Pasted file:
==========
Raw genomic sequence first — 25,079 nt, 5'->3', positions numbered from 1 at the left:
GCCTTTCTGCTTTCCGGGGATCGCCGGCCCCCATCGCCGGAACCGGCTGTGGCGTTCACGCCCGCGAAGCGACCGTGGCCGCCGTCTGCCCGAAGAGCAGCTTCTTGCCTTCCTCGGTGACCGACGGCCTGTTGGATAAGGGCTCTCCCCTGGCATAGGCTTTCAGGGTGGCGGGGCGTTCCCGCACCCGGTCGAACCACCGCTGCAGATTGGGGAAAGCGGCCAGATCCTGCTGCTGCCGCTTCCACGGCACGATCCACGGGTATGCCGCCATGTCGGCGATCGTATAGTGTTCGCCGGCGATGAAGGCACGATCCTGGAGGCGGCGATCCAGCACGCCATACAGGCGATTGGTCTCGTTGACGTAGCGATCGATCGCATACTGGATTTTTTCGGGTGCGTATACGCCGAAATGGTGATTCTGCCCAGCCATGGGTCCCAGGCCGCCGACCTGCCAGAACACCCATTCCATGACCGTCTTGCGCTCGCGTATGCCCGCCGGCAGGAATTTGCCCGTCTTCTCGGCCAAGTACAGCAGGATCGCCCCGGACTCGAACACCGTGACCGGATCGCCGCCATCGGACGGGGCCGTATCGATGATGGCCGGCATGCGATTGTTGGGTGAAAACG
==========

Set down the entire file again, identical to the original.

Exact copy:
Raw genomic sequence first — 25,079 nt, 5'->3', positions numbered from 1 at the left:
GCCTTTCTGCTTTCCGGGGATCGCCGGCCCCCATCGCCGGAACCGGCTGTGGCGTTCACGCCCGCGAAGCGACCGTGGCCGCCGTCTGCCCGAAGAGCAGCTTCTTGCCTTCCTCGGTGACCGACGGCCTGTTGGATAAGGGCTCTCCCCTGGCATAGGCTTTCAGGGTGGCGGGGCGTTCCCGCACCCGGTCGAACCACCGCTGCAGATTGGGGAAAGCGGCCAGATCCTGCTGCTGCCGCTTCCACGGCACGATCCACGGGTATGCCGCCATGTCGGCGATCGTATAGTGTTCGCCGGCGATGAAGGCACGATCCTGGAGGCGGCGATCCAGCACGCCATACAGGCGATTGGTCTCGTTGACGTAGCGATCGATCGCATACTGGATTTTTTCGGGTGCGTATACGCCGAAATGGTGATTCTGCCCAGCCATGGGTCCCAGGCCGCCGACCTGCCAGAACACCCATTCCATGACCGTCTTGCGCTCGCGTATGCCCGCCGGCAGGAATTTGCCCGTCTTCTCGGCCAAGTACAGCAGGATCGCCCCGGACTCGAACACCGTGACCGGATCGCCGCCATCGGACGGGGCCGTATCGATGATGGCCGGCATGCGATTGTTGGGTGAAAACG